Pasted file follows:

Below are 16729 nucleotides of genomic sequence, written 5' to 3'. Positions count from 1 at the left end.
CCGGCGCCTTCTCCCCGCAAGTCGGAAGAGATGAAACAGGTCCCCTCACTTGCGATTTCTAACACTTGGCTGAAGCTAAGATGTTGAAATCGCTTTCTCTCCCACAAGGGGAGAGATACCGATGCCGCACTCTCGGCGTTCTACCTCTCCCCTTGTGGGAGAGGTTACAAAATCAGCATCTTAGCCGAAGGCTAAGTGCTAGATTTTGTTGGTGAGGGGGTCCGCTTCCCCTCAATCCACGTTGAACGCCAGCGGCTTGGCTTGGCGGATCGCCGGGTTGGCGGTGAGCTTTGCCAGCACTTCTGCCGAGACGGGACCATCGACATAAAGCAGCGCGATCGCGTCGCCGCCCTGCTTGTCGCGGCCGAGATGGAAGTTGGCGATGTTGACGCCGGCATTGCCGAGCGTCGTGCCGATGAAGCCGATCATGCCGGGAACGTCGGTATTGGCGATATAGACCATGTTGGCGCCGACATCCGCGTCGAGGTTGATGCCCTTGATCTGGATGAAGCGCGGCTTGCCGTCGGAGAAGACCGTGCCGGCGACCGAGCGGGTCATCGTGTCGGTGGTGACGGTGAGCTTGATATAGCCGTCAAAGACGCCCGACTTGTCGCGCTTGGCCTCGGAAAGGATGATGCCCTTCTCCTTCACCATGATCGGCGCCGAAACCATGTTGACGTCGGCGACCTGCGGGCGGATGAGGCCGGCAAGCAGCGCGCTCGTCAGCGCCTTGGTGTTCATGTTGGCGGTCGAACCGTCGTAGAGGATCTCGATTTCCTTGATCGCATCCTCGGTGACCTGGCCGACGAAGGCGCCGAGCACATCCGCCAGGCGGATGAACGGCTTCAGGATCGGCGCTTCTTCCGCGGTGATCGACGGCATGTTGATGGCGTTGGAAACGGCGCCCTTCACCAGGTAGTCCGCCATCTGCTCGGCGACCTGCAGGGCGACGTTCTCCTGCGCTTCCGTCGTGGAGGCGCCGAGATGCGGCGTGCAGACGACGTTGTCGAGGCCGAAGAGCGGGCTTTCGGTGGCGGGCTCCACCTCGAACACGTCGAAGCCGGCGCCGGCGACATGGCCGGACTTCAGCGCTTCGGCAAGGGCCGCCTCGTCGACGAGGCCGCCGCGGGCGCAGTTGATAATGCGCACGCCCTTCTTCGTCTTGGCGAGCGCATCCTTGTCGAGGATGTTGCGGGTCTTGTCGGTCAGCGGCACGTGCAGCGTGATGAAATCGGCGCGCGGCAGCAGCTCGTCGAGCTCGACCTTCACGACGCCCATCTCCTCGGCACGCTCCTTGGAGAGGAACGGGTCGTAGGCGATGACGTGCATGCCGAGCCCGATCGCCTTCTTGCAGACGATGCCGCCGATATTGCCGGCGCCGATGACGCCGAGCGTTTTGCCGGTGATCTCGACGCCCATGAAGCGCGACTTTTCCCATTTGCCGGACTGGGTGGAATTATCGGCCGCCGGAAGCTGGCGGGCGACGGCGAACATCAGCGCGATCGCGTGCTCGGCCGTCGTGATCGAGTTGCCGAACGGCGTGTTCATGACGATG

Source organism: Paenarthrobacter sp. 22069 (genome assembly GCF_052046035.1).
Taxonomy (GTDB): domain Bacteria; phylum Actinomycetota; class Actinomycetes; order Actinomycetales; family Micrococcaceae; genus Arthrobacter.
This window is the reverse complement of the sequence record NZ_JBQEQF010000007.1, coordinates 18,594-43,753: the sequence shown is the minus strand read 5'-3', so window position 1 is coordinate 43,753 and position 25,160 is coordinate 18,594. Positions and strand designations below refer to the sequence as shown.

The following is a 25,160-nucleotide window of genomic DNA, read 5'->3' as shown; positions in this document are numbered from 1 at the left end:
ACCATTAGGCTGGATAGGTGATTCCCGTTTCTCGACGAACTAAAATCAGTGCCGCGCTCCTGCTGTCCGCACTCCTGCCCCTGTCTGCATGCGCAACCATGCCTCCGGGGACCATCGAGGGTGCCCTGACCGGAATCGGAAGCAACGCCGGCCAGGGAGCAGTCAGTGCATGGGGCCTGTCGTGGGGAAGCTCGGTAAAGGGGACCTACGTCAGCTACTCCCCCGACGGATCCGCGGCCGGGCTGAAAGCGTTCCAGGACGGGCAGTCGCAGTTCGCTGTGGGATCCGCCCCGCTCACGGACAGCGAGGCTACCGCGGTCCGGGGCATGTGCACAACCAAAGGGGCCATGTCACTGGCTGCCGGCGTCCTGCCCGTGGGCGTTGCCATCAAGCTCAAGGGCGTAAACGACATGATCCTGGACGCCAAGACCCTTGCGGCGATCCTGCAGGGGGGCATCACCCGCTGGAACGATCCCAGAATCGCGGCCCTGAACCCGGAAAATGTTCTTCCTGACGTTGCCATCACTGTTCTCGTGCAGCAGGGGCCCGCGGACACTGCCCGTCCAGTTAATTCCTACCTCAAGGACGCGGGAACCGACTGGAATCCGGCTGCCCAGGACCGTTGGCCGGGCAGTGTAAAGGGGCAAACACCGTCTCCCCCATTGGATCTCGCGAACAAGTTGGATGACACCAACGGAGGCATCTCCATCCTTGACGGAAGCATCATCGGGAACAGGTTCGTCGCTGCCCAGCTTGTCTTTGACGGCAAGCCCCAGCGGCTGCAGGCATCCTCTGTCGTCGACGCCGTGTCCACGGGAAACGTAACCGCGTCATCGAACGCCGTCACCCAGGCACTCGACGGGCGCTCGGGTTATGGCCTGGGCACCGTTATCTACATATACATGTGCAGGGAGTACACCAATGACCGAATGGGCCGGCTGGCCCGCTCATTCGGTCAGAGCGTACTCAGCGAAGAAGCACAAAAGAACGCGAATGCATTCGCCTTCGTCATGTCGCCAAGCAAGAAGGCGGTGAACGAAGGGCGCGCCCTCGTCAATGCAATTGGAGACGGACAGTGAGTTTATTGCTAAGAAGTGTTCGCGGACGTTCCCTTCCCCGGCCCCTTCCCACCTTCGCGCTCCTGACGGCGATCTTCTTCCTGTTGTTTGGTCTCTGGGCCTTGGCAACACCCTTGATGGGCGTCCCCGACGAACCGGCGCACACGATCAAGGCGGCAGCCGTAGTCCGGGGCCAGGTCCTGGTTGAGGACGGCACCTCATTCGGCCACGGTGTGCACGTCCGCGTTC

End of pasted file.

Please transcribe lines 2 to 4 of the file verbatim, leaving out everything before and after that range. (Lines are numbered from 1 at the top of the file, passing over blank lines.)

CCGGCGCCTTCTCCCCGCAAGTCGGAAGAGATGAAACAGGTCCCCTCACTTGCGATTTCTAACACTTGGCTGAAGCTAAGATGTTGAAATCGCTTTCTCTCCCACAAGGGGAGAGATACCGATGCCGCACTCTCGGCGTTCTACCTCTCCCCTTGTGGGAGAGGTTACAAAATCAGCATCTTAGCCGAAGGCTAAGTGCTAGATTTTGTTGGTGAGGGGGTCCGCTTCCCCTCAATCCACGTTGAACGCCAGCGGCTTGGCTTGGCGGATCGCCGGGTTGGCGGTGAGCTTTGCCAGCACTTCTGCCGAGACGGGACCATCGACATAAAGCAGCGCGATCGCGTCGCCGCCCTGCTTGTCGCGGCCGAGATGGAAGTTGGCGATGTTGACGCCGGCATTGCCGAGCGTCGTGCCGATGAAGCCGATCATGCCGGGAACGTCGGTATTGGCGATATAGACCATGTTGGCGCCGACATCCGCGTCGAGGTTGATGCCCTTGATCTGGATGAAGCGCGGCTTGCCGTCGGAGAAGACCGTGCCGGCGACCGAGCGGGTCATCGTGTCGGTGGTGACGGTGAGCTTGATATAGCCGTCAAAGACGCCCGACTTGTCGCGCTTGGCCTCGGAAAGGATGATGCCCTTCTCCTTCACCATGATCGGCGCCGAAACCATGTTGACGTCGGCGACCTGCGGGCGGATGAGGCCGGCAAGCAGCGCGCTCGTCAGCGCCTTGGTGTTCATGTTGGCGGTCGAACCGTCGTAGAGGATCTCGATTTCCTTGATCGCATCCTCGGTGACCTGGCCGACGAAGGCGCCGAGCACATCCGCCAGGCGGATGAACGGCTTCAGGATCGGCGCTTCTTCCGCGGTGATCGACGGCATGTTGATGGCGTTGGAAACGGCGCCCTTCACCAGGTAGTCCGCCATCTGCTCGGCGACCTGCAGGGCGACGTTCTCCTGCGCTTCCGTCGTGGAGGCGCCGAGATGCGGCGTGCAGACGACGTTGTCGAGGCCGAAGAGCGGGCTTTCGGTGGCGGGCTCCACCTCGAACACGTCGAAGCCGGCGCCGGCGACATGGCCGGACTTCAGCGCTTCGGCAAGGGCCGCCTCGTCGACGAGGCCGCCGCGGGCGCAGTTGATAATGCGCACGCCCTTCTTCGTCTTGGCGAGCGCATCCTTGTCGAGGATGTTGCGGGTCTTGTCGGTCAGCGGCACGTGCAGCGTGATGAAATCGGCGCGCGGCAGCAGCTCGTCGAGCTCGACCTTCACGACGCCCATCTCCTCGGCACGCTCCTTGGAGAGGAACGGGTCGTAGGCGATGACGTGCATGCCGAGCCCGATCGCCTTCTTGCAGACGATGCCGCCGATATTGCCGGCGCCGATGACGCCGAGCGTTTTGCCGGTGATCTCGACGCCCATGAAGCGCGACTTTTCCCATTTGCCGGACTGGGTGGAATTATCGGCCGCCGGAAGCTGGCGGGCGACGGCGAACATCAGCGCGATCGCGTGCTCGGCCGTCGTGATCGAGTTGCCGAACGGCGTGTTCATGACGATG

Source organism: Paenarthrobacter sp. 22069 (genome assembly GCF_052046035.1).
Taxonomy (GTDB): domain Bacteria; phylum Actinomycetota; class Actinomycetes; order Actinomycetales; family Micrococcaceae; genus Arthrobacter.